Morrison complained that the US authorities also trampled on his due-process rights under the Fifth Amendment.

Most significantly, he contended, the US officials blatantly violated Article Three of that country's constitution when his case was tried in the wrong jurisdiction, despite the vehement protests by his legal team.

"In essence, I had been incarcerated on the judgment of a court that lacked the constitutional power from June 14, 1991 to January 31, 2013, when I got off that aircraft in Jamaica," said Morrison.

"What they did was not a mistake as case laws and the US constitution says it cannot be done, but they just threw everything out the window."

While he has vowed to continue his fight for redress, Morrison harbours other dreams.

Although the children he left behind are now adults, Morrison said he would be trying to get back as much quality time with them after he spent much of last Thursday being processed at Harman Barracks at Up Park Camp then at the Denham Town Police Station before being allowed to meet his family.

  • The 'Storyteller' story

Richard Orville 'Storyteller' Morrison, then 40, and his associate, Lester Lloyd Coke, better known as 'Jim Brown', had been arrested on extradition warrants after United States law-enforcement agencies accused them of being the leaders of the notorious Shower Posse.

They were wanted for trial in south Florida, in connection with a number of gruesome crimes committed by members of the Shower Posse, which originated out of Tivoli Gardens in west Kingston.

Both were seeking leave to appeal their extradition orders to the Judicial Committee of the Privy Council of the United Kingdom.

Jim Brown perished in a mysterious fire, which gutted his prison cell on February 23, 1991.

On June 12, 1991, an admini-strative error in the registry of the Jamaican Court of Appeal - the misplacing of a document confirming Morrison's intention to appeal - led to him being surrendered prematurely to US law-enforcement agents.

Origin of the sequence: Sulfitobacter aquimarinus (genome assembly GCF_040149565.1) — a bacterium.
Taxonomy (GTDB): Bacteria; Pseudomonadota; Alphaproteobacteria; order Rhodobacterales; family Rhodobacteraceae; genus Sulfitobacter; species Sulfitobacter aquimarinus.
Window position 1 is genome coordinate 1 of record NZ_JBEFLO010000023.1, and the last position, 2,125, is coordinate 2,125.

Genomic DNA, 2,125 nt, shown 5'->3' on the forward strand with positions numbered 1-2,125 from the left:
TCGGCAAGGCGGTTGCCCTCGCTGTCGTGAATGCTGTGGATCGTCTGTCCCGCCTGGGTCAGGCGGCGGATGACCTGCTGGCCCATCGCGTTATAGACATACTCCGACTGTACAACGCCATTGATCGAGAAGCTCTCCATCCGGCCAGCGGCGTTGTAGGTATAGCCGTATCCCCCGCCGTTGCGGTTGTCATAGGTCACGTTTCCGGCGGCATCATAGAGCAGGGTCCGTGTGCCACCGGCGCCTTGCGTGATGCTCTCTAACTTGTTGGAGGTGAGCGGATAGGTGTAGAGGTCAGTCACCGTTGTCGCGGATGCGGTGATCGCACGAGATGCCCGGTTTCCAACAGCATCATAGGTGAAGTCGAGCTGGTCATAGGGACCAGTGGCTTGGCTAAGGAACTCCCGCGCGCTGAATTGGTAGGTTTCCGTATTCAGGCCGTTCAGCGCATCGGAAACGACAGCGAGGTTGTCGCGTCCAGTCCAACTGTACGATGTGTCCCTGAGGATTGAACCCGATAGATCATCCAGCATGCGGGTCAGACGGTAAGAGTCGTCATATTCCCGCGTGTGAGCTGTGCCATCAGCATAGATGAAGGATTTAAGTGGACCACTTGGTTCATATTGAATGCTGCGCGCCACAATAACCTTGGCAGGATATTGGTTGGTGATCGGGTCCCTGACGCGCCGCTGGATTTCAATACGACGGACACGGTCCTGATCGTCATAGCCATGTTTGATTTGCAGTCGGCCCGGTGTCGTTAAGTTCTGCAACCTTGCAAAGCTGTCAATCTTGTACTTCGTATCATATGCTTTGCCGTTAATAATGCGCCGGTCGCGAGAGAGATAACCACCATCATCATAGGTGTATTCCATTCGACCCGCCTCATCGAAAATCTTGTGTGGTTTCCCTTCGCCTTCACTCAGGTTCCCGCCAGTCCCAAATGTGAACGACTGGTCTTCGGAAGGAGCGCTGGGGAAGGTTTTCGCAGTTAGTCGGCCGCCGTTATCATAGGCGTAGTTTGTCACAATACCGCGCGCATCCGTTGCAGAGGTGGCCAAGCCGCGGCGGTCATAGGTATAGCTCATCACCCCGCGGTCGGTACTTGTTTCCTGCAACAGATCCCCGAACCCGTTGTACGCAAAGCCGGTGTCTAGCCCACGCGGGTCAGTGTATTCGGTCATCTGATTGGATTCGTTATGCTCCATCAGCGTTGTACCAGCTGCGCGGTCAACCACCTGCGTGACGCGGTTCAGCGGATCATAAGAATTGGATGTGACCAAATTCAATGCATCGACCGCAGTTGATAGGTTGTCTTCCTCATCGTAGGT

The Jamaican Government made diplomatic and legal efforts to have the Americans return him, since he had not been legally extradited, but these failed.

In April 1992, he was tried in the Middle District Court, Fort Myers, Florida, and sentenced to 241/2 years' imprisonment without parole on cocaine charges.

At the time, the Morrison case generated a lot of discussion in Jamaica and in the US and escalated into an international dispute of sorts between the two countries, with the Jamaican Government complaining that there had been a breach of the extradition treaty.

Extraditions from Jamaica to the US were also suspended.

The stance of the US authorities then was that they were not going to release someone once that accused person was in the country, even if he had an appeal pending elsewhere and despite how he had got to America in the first place.

In June 1995, K.D. Knight, then minister of national security and justice, explained to Parliament Jamaica's position on the Morrison case and on the extradition treaty in general.

He said that on the instructions of Cabinet, the Ministry of Foreign Affairs had sent two diplomatic notes to the US government.

The first note brought to the attention of the US the fact that Morrison had been tried for an offence other than the offence for which he had been extradited in circumstances which constituted a breach of Article XIV of the extradition treaty.

The second diplomatic note proposed negotiations with the US to amend the extradition treaty.